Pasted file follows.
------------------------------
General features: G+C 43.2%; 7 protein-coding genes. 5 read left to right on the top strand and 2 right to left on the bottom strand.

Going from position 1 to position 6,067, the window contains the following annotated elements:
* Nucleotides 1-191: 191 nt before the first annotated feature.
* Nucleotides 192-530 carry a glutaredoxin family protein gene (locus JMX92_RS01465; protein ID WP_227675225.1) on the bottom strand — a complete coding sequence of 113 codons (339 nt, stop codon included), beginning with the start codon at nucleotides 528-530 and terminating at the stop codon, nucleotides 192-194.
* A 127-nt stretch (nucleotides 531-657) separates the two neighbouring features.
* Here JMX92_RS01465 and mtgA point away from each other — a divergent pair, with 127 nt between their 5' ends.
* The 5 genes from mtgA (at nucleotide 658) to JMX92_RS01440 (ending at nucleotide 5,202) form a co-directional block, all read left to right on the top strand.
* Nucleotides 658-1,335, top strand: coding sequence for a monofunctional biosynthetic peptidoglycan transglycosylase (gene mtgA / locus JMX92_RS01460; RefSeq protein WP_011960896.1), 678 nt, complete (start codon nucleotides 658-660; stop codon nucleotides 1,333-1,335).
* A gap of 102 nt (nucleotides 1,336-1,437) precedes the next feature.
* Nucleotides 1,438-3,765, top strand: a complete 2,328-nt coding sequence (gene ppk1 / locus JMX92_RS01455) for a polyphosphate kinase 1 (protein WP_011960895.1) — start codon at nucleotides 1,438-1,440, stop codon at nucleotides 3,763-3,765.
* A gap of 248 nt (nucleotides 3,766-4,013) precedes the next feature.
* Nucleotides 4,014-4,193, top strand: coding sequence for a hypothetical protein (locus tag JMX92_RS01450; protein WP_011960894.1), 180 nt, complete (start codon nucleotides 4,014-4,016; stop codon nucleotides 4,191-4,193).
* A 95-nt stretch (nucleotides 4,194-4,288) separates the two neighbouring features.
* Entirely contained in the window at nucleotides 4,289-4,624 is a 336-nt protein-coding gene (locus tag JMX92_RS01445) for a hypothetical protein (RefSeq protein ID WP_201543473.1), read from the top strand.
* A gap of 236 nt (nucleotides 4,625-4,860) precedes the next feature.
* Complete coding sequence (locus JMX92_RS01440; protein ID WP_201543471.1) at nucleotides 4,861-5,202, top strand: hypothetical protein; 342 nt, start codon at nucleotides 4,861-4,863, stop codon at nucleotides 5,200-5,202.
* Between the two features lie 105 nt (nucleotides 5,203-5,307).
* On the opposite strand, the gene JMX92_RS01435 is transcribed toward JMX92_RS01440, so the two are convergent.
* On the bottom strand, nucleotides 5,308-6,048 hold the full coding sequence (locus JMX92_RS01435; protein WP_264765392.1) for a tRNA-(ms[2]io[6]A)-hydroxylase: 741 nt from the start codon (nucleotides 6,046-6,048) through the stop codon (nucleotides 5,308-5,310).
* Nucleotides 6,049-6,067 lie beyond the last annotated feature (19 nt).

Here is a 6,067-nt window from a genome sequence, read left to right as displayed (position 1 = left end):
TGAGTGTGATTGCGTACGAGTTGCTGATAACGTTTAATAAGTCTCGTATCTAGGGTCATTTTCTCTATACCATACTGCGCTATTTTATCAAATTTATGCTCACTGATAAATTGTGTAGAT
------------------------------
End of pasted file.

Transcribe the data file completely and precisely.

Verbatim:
General features: G+C 43.2%; 7 protein-coding genes. 5 read left to right on the top strand and 2 right to left on the bottom strand.

Going from position 1 to position 6,067, the window contains the following annotated elements:
* Nucleotides 1-191: 191 nt before the first annotated feature.
* Nucleotides 192-530 carry a glutaredoxin family protein gene (locus JMX92_RS01465; protein ID WP_227675225.1) on the bottom strand — a complete coding sequence of 113 codons (339 nt, stop codon included), beginning with the start codon at nucleotides 528-530 and terminating at the stop codon, nucleotides 192-194.
* A 127-nt stretch (nucleotides 531-657) separates the two neighbouring features.
* Here JMX92_RS01465 and mtgA point away from each other — a divergent pair, with 127 nt between their 5' ends.
* The 5 genes from mtgA (at nucleotide 658) to JMX92_RS01440 (ending at nucleotide 5,202) form a co-directional block, all read left to right on the top strand.
* Nucleotides 658-1,335, top strand: coding sequence for a monofunctional biosynthetic peptidoglycan transglycosylase (gene mtgA / locus JMX92_RS01460; RefSeq protein WP_011960896.1), 678 nt, complete (start codon nucleotides 658-660; stop codon nucleotides 1,333-1,335).
* A gap of 102 nt (nucleotides 1,336-1,437) precedes the next feature.
* Nucleotides 1,438-3,765, top strand: a complete 2,328-nt coding sequence (gene ppk1 / locus JMX92_RS01455) for a polyphosphate kinase 1 (protein WP_011960895.1) — start codon at nucleotides 1,438-1,440, stop codon at nucleotides 3,763-3,765.
* A gap of 248 nt (nucleotides 3,766-4,013) precedes the next feature.
* Nucleotides 4,014-4,193, top strand: coding sequence for a hypothetical protein (locus tag JMX92_RS01450; protein WP_011960894.1), 180 nt, complete (start codon nucleotides 4,014-4,016; stop codon nucleotides 4,191-4,193).
* A 95-nt stretch (nucleotides 4,194-4,288) separates the two neighbouring features.
* Entirely contained in the window at nucleotides 4,289-4,624 is a 336-nt protein-coding gene (locus tag JMX92_RS01445) for a hypothetical protein (RefSeq protein ID WP_201543473.1), read from the top strand.
* A gap of 236 nt (nucleotides 4,625-4,860) precedes the next feature.
* Complete coding sequence (locus JMX92_RS01440; protein ID WP_201543471.1) at nucleotides 4,861-5,202, top strand: hypothetical protein; 342 nt, start codon at nucleotides 4,861-4,863, stop codon at nucleotides 5,200-5,202.
* Between the two features lie 105 nt (nucleotides 5,203-5,307).
* On the opposite strand, the gene JMX92_RS01435 is transcribed toward JMX92_RS01440, so the two are convergent.
* On the bottom strand, nucleotides 5,308-6,048 hold the full coding sequence (locus JMX92_RS01435; protein WP_264765392.1) for a tRNA-(ms[2]io[6]A)-hydroxylase: 741 nt from the start codon (nucleotides 6,046-6,048) through the stop codon (nucleotides 5,308-5,310).
* Nucleotides 6,049-6,067 lie beyond the last annotated feature (19 nt).

Here is a 6,067-nt window from a genome sequence, read left to right as displayed (position 1 = left end):
TGAGTGTGATTGCGTACGAGTTGCTGATAACGTTTAATAAGTCTCGTATCTAGGGTCATTTTCTCTATACCATACTGCGCTATTTTATCAAATTTATGCTCACTGATAAATTGTGTAGAT